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UT Again at Forefront of EcoCAR Competition

Photo of EcoCar teamA team from UT has been chosen to participate in the EcoCAR Mobility Challenge, an Advanced Vehicle Technology Competition (AVTC) managed by Argonne National Laboratory and sponsored by the U.S. Department of Energy, General Motors and MathWorks.

UT is one of twelve North American universities chosen to participate. Since 1988, UT has participated in ten AVTCs.

The EcoCAR Mobility Challenge prompts university students to reengineer a 2019 Chevrolet Blazer into a hybrid electric, semi-autonomous vehicle. Students will incorporate advanced propulsion systems, electrification, and connected and automated vehicle technology that will improve the energy efficiency, safety and consumer appeal of vehicles, specifically for the carsharing market.

Led by MABE Research Assistant Professor David (Butch) Irick, a team of undergraduate and graduate students within the Tickle College of Engineering, College of Communication and Information, and Haslam College of Business will participate in the four-year multidisciplinary competition.

Students will gain real-world experience solving complex engineering challenges and build teamwork and leadership skills for their future careers.

“AVTCs provide our students with career opportunities and prepare them for embarking on their engineering future,” said Irick. “UT has a strong background in propulsion systems development; however, the connected and autonomous vehicle (CAV) technology component of this competition will be a new challenge.”

UT students benefit from a hands-on experience with concept design, risk assessment, and technical work in vehicle propulsion, automated vehicle systems, and electrical systems. Using the Chevrolet Blazer donated by General Motors, the team will use onboard sensors and wireless communication from the vehicles’ surrounding environment to improve overall operation efficiency in the connected urban environment of the future.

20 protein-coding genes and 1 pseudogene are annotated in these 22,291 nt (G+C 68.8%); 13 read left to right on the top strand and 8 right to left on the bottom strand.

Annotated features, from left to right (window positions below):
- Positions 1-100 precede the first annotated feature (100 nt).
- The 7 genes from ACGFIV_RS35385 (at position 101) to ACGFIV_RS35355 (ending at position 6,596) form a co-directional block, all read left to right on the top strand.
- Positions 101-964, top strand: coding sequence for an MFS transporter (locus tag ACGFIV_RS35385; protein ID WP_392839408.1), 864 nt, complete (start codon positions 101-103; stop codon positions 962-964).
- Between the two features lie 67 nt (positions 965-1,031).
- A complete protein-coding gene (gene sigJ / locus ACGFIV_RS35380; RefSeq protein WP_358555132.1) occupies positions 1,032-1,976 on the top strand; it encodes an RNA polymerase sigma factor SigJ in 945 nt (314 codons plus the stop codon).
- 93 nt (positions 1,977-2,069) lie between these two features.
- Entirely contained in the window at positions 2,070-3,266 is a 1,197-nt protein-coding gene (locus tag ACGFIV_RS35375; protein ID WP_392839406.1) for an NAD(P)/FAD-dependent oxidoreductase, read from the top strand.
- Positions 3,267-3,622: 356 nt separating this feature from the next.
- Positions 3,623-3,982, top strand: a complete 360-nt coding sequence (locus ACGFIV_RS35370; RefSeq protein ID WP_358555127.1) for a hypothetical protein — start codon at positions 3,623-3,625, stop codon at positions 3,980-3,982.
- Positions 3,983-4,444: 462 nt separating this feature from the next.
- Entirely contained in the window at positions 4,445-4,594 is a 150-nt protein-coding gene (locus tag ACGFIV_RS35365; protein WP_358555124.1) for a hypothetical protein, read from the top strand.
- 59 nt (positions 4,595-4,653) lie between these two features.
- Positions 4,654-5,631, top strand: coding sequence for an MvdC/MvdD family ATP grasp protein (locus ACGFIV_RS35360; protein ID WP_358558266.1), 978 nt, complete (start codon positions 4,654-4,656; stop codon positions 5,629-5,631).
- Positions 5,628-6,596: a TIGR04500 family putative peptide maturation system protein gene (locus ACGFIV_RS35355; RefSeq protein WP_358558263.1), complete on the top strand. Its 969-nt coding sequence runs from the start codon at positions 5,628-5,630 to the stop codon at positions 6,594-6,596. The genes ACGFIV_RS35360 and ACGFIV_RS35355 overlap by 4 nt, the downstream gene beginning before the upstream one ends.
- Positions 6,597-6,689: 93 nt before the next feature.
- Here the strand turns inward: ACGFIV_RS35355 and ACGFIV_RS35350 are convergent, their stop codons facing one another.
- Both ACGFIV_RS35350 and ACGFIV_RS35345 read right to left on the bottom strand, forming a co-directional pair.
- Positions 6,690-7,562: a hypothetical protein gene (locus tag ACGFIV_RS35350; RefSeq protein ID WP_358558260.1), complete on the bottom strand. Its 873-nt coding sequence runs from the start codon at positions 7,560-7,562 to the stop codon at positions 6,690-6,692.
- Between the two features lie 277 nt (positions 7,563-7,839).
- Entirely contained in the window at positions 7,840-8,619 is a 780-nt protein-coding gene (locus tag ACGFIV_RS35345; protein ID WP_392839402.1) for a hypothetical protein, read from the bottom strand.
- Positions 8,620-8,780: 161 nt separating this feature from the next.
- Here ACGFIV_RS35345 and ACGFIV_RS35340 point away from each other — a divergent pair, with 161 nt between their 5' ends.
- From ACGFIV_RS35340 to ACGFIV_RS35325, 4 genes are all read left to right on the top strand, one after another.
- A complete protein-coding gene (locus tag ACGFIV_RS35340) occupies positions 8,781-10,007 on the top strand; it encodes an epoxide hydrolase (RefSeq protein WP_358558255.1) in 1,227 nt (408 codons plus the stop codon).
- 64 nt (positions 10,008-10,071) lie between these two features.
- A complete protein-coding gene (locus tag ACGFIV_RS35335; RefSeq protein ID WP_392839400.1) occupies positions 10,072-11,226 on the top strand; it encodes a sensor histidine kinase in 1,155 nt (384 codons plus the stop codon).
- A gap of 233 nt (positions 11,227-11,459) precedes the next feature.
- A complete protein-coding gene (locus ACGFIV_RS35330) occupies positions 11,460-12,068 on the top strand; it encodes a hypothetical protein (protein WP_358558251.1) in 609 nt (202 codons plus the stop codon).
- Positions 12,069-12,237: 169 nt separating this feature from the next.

In the first year, the team will decide on a vehicle architecture to develop through research and simulations. In the second and third years, the students will apply their findings to the Blazer in a tangible manner to develop a hybrid electric Blazer with CAV capability. At the end of each year, the twelve teams will compete against one another in more than a dozen static and dynamic events. Teams will follow a real-world vehicle development process to meet rigorous technical constraints throughout the four-year competition, which will conclude in the summer of 2022.

“This competition gives me the opportunity to gain experience with the automotive industry while still in school,” said Dean Blanks, project manager for UT’s team. “As someone pursing an interdisciplinary career with engineering and business, EcoCAR allows me to apply principles learned in the classroom to a wide range of real-world challenges.”

The EcoCAR Mobility Challenge builds on a 30-year history of Advanced Vehicle Technology Competitions (AVTCs) provided by the U.S. Department of Energy. EcoCAR aims to develop a highly-skilled workforce by providing hands-on experiences designing and building next-generation mobility solutions to meet our nation’s future energy and mobility challenges.

For more information on EcoCAR, the participating schools, or the competition sponsors, please visit